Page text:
The Value of Philosophy, mock midterm exam help

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DUE DATE: PHIL 150 INTRODUCTION TO PHILOSOPHY FALL SEMESTER, 2016 TAKE HOME MOCK MIDTERM TEST TOTAL NUMBER OF POINTS: 85 Part I. Please, circle only one answer. In one maximum two sentences explain the meaning of the chosen answer in the context of the philosopher’s argument. Questions on B. Russell’s text The Value of Philosophy, 17. 1. Bertrand Russell taught that philosophy should be studied for the sake of the a. Questions a. 2. Bertrand Russell also said that the value of philosophy is in its Uncertainty Questions on Plato’s text Apology: Defence of Socrates, p. 21. 3. Socrates believed that the charges of his accusers were b. true 2. The essence of the first charge against Socrates was that b. he inquires into what is beneath the earth and in the sky and, turns the weaker argument into stronger and teaches others to do the same. a. 3. The essence of the second charge against Socrates was that he taught the conceptions of Buddhist philosophy in Athenian schools Part II. Finish the sentence and explain its meaning in the context of the author’s argument. Questions on Thomas Aquinas’ text The Existence of God, p. 40 6. Aquinas’ first argument for the existence of God is called the argument from Motion He argues that each thing in motion is moved by something else which he believes to be God 7. In his first argument for the existence of God Aquinas says that ’everything that changes is made to change by something else.’ He further reasons that ’It is therefore impossible for a thing that undergoes a change to 2 change by itself . Therefore it is necessary to arrive at a first mover, put in motion by no other; and this everyone understands to be God. 8. Aquinas’ third argument for the existence of God is called the argument from Possibility and Necessity, which he argues that we find in nature things that are possible to be and not to be, that come into being and go out of being. 9. In his third argument for the existence of God Aquinas claims that ‘the series of necessary beings whose necessity is caused by another cannot possibly go back to infinity.’ And he concludes, ‘we must therefore accept the fact that there must exist a being which is necessary to cause contingent beings. This necessary being is God. Questions on Blaise Pascal’s text The Wager, p. 50. 10. The name of Blaise Pascal’s piece ’The Wager’ means an argument due to Blaise Pascal for believing, or for at least taking steps to believe, in God. 11. Pascal says ‘Let us then examine this point, and say, ‘God is, or He is not.’ He then in the next sentence continues ‘But to which if God did not exist it would make no difference. For this reason, it would be better to believe in God. 12. In part 233 of ‘The Wager’, subsection ‘The end of this discourse’ Pascal concludes that if you choose God you will be rewarded (with happiness forever); if the person did not believe, he would be punished (with what is called eternal damnation) Questions on Gottfried Liebniz’s piece God, Evil and the Best of All Possible Worlds, p. 89. 13. Having stated but I deny the major, that is, the first of the two premises of the prosyllogism, and I might contend myself with simply demanding its proof, but to make the matter clearer, I have wished to justify this denial Liebniz continues, by showing that the best plan is not always that which seeks to avoid evil since it happens that the evil is accompanied by a greater good. This is to mean that God has permitted evil in order to bring about good. 14. Complete this sentence taken from the same text. We have proved this more fully in the large work by making it clear, by instances taken from mathematics and elsewhere, that an imperfection in the part may be required for a greater perfection in the whole. That is the reason Jesus Christ the son of God came and died on the cross of the sinners. 3 15. To what conclusion does Liebniz arrive at the end of Part I. of his essay? What has he proved? He points out that the existence of evil is compatible with God’s existence because this world is the best of all possible worlds. Since he God made a world that is full of evil, which he thinks evil could have been omitted. 16. In Part II Liebniz considers the objection of his opponent to his premise that God created the best of all possible worlds. His opponent objects and concludes that there is more evil than good in the whole work of God. The opponents objection is based on the major premise (If there is more evil than good in intelligent creatures, then there is more evil than good in the whole work of God") and the minor premise ("There is more evil than good in intelligent creatures") of the syllogism. Does Liebniz accept the major or the minor of his opponents objection? He denies the minor by proving to his opponents through prosyllogism by claiming that whoever makes things in which there is evil, which could have been made without any evil, or the making of which could have been omitted does not choose the best. 17. As to the minor premise of his opponents objection Liebniz says There is no need even of granting that there is more evil than good in the human race, because it is possible, and in fact very probable, that the glory God has made, and that it was possible to make a world without evil, or even not create a world at all, for its creation has depended on free will of God. ...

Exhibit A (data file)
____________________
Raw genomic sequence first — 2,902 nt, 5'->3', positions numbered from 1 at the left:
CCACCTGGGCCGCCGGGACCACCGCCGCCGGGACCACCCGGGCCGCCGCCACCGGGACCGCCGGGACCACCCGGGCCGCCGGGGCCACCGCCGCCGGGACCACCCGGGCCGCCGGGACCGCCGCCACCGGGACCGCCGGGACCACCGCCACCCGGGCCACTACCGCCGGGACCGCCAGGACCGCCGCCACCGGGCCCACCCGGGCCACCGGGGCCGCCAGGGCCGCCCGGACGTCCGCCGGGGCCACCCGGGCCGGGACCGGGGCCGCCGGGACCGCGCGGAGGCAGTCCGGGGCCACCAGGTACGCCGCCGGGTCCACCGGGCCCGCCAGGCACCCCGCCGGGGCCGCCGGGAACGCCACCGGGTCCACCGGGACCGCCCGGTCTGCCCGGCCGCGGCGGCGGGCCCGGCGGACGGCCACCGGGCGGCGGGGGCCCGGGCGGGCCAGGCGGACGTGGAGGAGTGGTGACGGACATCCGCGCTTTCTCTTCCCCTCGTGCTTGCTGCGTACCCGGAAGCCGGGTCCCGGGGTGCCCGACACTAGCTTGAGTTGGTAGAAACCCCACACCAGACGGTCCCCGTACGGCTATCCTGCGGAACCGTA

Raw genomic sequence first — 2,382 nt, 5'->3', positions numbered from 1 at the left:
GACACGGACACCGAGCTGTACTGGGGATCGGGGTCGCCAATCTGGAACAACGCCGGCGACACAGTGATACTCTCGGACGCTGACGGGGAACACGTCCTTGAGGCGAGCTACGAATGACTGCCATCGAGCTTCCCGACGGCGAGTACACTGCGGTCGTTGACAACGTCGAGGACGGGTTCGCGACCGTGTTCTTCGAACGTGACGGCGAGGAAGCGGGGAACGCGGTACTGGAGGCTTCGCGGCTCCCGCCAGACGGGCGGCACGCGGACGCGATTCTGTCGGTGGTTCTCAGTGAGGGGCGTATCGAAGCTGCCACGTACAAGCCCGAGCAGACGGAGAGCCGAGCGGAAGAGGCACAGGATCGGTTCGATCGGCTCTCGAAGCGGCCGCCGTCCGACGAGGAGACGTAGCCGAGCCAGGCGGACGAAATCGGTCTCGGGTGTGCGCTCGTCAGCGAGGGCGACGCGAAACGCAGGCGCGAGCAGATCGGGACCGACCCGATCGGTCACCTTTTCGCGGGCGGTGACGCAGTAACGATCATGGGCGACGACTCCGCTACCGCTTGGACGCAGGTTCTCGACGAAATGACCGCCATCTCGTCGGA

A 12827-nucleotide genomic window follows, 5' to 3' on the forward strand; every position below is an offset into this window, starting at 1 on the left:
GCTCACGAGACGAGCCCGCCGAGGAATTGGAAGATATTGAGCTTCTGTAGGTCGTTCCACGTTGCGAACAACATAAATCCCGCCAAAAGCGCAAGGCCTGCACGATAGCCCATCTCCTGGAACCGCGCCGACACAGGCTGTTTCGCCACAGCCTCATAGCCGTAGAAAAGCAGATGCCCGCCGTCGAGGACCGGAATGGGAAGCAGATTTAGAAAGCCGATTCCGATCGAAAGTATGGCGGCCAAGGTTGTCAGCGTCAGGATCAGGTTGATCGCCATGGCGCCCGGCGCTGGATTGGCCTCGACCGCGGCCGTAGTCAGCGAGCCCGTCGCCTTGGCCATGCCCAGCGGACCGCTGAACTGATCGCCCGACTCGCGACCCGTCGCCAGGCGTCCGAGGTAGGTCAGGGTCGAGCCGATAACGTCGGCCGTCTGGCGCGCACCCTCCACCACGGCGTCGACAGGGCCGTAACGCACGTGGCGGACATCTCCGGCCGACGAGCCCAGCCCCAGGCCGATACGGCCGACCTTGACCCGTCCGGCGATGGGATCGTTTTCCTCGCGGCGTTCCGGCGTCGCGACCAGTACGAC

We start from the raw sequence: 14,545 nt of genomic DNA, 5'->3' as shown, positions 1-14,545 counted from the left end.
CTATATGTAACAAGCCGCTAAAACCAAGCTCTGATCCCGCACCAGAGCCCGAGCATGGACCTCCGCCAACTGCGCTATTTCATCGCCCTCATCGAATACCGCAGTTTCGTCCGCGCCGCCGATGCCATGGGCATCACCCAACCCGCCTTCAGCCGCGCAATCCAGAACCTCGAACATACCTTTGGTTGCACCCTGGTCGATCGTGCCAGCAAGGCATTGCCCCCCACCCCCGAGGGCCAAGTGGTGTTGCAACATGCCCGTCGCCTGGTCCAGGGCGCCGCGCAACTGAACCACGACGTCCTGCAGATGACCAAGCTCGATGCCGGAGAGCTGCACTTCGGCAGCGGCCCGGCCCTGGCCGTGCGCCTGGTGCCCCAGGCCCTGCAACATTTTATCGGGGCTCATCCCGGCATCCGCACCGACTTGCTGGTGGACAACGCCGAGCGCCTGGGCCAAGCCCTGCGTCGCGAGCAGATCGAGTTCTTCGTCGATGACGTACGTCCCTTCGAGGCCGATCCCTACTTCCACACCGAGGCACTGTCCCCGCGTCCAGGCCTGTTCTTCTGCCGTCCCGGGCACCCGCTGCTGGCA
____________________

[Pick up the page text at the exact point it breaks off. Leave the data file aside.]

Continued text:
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Professor_Markins
School: UIUC

Attached.

DUE DATE:
PHIL 150 INTRODUCTION TO PHILOSOPHY

FALL SEMESTER, 2016

TAKE HOME

MOCK MIDTERM TEST

TOTAL NUMBER OF POINTS: 85

Part I. Please, circle only one answer. In one maximum two sentences explain the meaning of the chosen
answer in the context of the philosopher’s argument.
Questions on B. Russell’s text The Value of Philosophy, 17.

1. Bertrand Russell taught that philosophy should be studied for the sake of the
a.

Questions

2. Bertrand Russell also said that the value of philosophy is in its
a.

Uncertainty

Questions on Plato’s text Apology: Defence of Socrates, p. 21.

3. Socrates believed that the charges of his accusers were
b. true

2. The essence of the first charge against Socrates was that
b. he inquires into what is beneath the earth and in the sky and, turns the weaker argument
into stronger and teaches others to do the same.

2

3. The essence of the second charge against Socrates was that
a.

he taught the conceptions of Buddhist philosophy in Athenian schools

Part II. Finish the sentence and explain its meaning in the context of the author’s argument.
Questions on Thomas A...